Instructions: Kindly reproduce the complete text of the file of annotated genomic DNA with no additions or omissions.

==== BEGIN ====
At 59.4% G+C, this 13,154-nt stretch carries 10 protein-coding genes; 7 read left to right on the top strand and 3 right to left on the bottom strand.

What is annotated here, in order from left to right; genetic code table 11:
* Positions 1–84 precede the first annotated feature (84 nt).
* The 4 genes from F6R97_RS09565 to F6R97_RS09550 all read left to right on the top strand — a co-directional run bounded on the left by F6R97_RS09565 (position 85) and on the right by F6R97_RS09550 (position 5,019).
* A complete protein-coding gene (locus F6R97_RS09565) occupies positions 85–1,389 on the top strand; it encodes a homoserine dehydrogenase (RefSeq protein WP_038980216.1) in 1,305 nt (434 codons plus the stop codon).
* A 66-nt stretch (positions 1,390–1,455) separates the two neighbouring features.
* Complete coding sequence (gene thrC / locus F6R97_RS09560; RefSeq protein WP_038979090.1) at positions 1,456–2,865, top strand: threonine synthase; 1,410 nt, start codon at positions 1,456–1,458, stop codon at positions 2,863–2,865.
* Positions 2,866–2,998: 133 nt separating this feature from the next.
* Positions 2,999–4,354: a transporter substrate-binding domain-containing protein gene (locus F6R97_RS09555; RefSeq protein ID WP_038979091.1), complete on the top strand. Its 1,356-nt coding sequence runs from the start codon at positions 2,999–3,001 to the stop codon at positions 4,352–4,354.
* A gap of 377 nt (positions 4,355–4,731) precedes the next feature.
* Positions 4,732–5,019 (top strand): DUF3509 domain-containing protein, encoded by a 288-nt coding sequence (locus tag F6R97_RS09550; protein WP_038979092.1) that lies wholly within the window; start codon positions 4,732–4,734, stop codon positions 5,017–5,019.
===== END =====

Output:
At 59.4% G+C, this 13,154-nt stretch carries 10 protein-coding genes; 7 read left to right on the top strand and 3 right to left on the bottom strand.

What is annotated here, in order from left to right; genetic code table 11:
* Positions 1–84 precede the first annotated feature (84 nt).
* The 4 genes from F6R97_RS09565 to F6R97_RS09550 all read left to right on the top strand — a co-directional run bounded on the left by F6R97_RS09565 (position 85) and on the right by F6R97_RS09550 (position 5,019).
* A complete protein-coding gene (locus F6R97_RS09565) occupies positions 85–1,389 on the top strand; it encodes a homoserine dehydrogenase (RefSeq protein WP_038980216.1) in 1,305 nt (434 codons plus the stop codon).
* A 66-nt stretch (positions 1,390–1,455) separates the two neighbouring features.
* Complete coding sequence (gene thrC / locus F6R97_RS09560; RefSeq protein WP_038979090.1) at positions 1,456–2,865, top strand: threonine synthase; 1,410 nt, start codon at positions 1,456–1,458, stop codon at positions 2,863–2,865.
* Positions 2,866–2,998: 133 nt separating this feature from the next.
* Positions 2,999–4,354: a transporter substrate-binding domain-containing protein gene (locus F6R97_RS09555; RefSeq protein ID WP_038979091.1), complete on the top strand. Its 1,356-nt coding sequence runs from the start codon at positions 2,999–3,001 to the stop codon at positions 4,352–4,354.
* A gap of 377 nt (positions 4,355–4,731) precedes the next feature.
* Positions 4,732–5,019 (top strand): DUF3509 domain-containing protein, encoded by a 288-nt coding sequence (locus tag F6R97_RS09550; protein WP_038979092.1) that lies wholly within the window; start codon positions 4,732–4,734, stop codon positions 5,017–5,019.